In October 2015, I was given notice to leave the home I had been living in for a year, I had been essentially sofa surfing since 2012. I had support from MindOut an LGBT Advocacy Charity In Brighton and Hove, I had support from Pavilions a drug counselling service and Mankind who are probably the only charity offering support for males who have been sexually abused.
How did Brighton and Hove City Council fail to prevent my homelessness?
Being a previously looked after child I was under the care of social services since the age of two years old, my family were considered vulnerable due to both my parents being previously looked after children, following a mental health breakdown I again went to the local authority for help to prevent me becoming street homeless.
When I completed the homelessness application form, I ensured that I made the council fully aware of my vulnerabilities and provided ample evidence to support my application, their was a recent supreme court ruling which stated that;
The court said councils assessing the needs of single homeless people should compare them with an “ordinary person” rather than another homeless person.
In my case I had a one to one meeting with a housing options advisor who kept stating that I needed to prove I was more vulnerable than the ‘average homeless person’ which used to be the “vulnerability test” local authorities measured vulnerability on, needless to say, the advisor failed to prevent my homelessness because she judged me on the old rules and n my opinion took the wrong decision.
I had to get legal advice because by failing to prevent my homelessness, I was forced to live in a 1 bedroomed flat, which was occupied by four other people, making me person number five.
In a review, a more senior member of staff quickly overturned the decision and accepted me as vulnerable and in priority need, I was offered a section 193 duty to house and placed into emergency accommodation.
A Freedom Of Information Request Shows Homosexuals Have The Lowest Percentage Of Homelessness Accepts Of Any Minority Group.
Download the full PDF data here: minority_report_homelessness
My argument for Brighton and Hove is this, Why do other major LGBT communities have specific supported accommodation for the LGBT minority groups, yet Brighton and Hove have nothing?
I think this is a disgrace and something the LGBT community must unite and fightback against, we know that statistically serial killers mostly target Women and gay men, yet the council feel that only 23% of gay men are vulnerable and accepted them as homeless?
The councils homelessness strategy states the following;
Our Priority Groups and Issues:
Rough Sleepers, Welfare Reform, Military Veterans & Serving Personnel, Discharge from hospital and other care settings, Young people 16 – 25, Accessing Health Services, People with Learning Disabilities & Autism People living in Supported accommodation, People with Physical and Sensory Disability, People living in Temporary Accommodation, LGBT Community, BME Community, People with Substance Misuse issues, Violence against Women & Girls. Domestic Violence, People with Mental Health Offenders, People who need housing and floating support, People who need support with Work and Learning.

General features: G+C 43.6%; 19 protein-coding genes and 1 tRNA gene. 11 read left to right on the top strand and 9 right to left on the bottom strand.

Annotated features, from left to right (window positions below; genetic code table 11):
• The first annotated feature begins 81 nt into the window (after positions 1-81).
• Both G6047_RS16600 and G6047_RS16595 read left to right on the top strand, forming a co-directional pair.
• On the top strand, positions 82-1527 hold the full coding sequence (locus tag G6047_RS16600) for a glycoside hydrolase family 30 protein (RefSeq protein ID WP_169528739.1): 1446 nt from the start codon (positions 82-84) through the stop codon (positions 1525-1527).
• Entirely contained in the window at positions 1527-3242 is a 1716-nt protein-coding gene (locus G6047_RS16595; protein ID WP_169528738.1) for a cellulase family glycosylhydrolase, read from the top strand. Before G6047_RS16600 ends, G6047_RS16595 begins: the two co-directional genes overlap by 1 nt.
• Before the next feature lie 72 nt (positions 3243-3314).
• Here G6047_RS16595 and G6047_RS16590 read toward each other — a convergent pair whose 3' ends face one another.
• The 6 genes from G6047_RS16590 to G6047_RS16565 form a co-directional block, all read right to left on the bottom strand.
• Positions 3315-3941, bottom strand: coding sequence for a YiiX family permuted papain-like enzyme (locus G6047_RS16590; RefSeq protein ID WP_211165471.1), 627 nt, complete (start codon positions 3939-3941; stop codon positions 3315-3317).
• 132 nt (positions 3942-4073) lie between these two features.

In the Next Brighton and Hove LGBT Safety Forum
I want us as a community to come together and fight this discrimination, we should lay out plans for more priority, many vulnerable LGBT people who face homelessness have other vulnerabilities which are going unnoticed.
We need to push for more emergency accommodation for the LGBT community, ones which ensure members of our LGBT Community are able to feel safe. Even in 2016 we still have homophobia, transphobia, violent attacks against our community and they the council decide to only accept 23% for homelessness applications.
I’ve heard of a specific case which is absolutely disgusting, why LGBT charities aren’t lobbying for more action? why is a transgendered refugee who has fled Iraq due to the prejudice and fear for her life, being victimised, harassed and kicked out of her emergency accommodation when we should be keeping her safe.
If you are LGBT? Have you faced homelessness in the last 5 years in Brighton and Hove? Do you have a story you want to tell? Did the council fail you?
Email me I want to help.
The Sooner the City faces up to the LGBT Housing Crisis We Are Facing and takes appropriate action the better! failure to do so in my opinion means we need a new approach which does mean A Change At The Top.
Certain staff at the council have been in specific roles for sometime with no results, we need change and more public scrutiny. For too long these faceless, unelected bureaucrats have been failing to protect the vulnerable.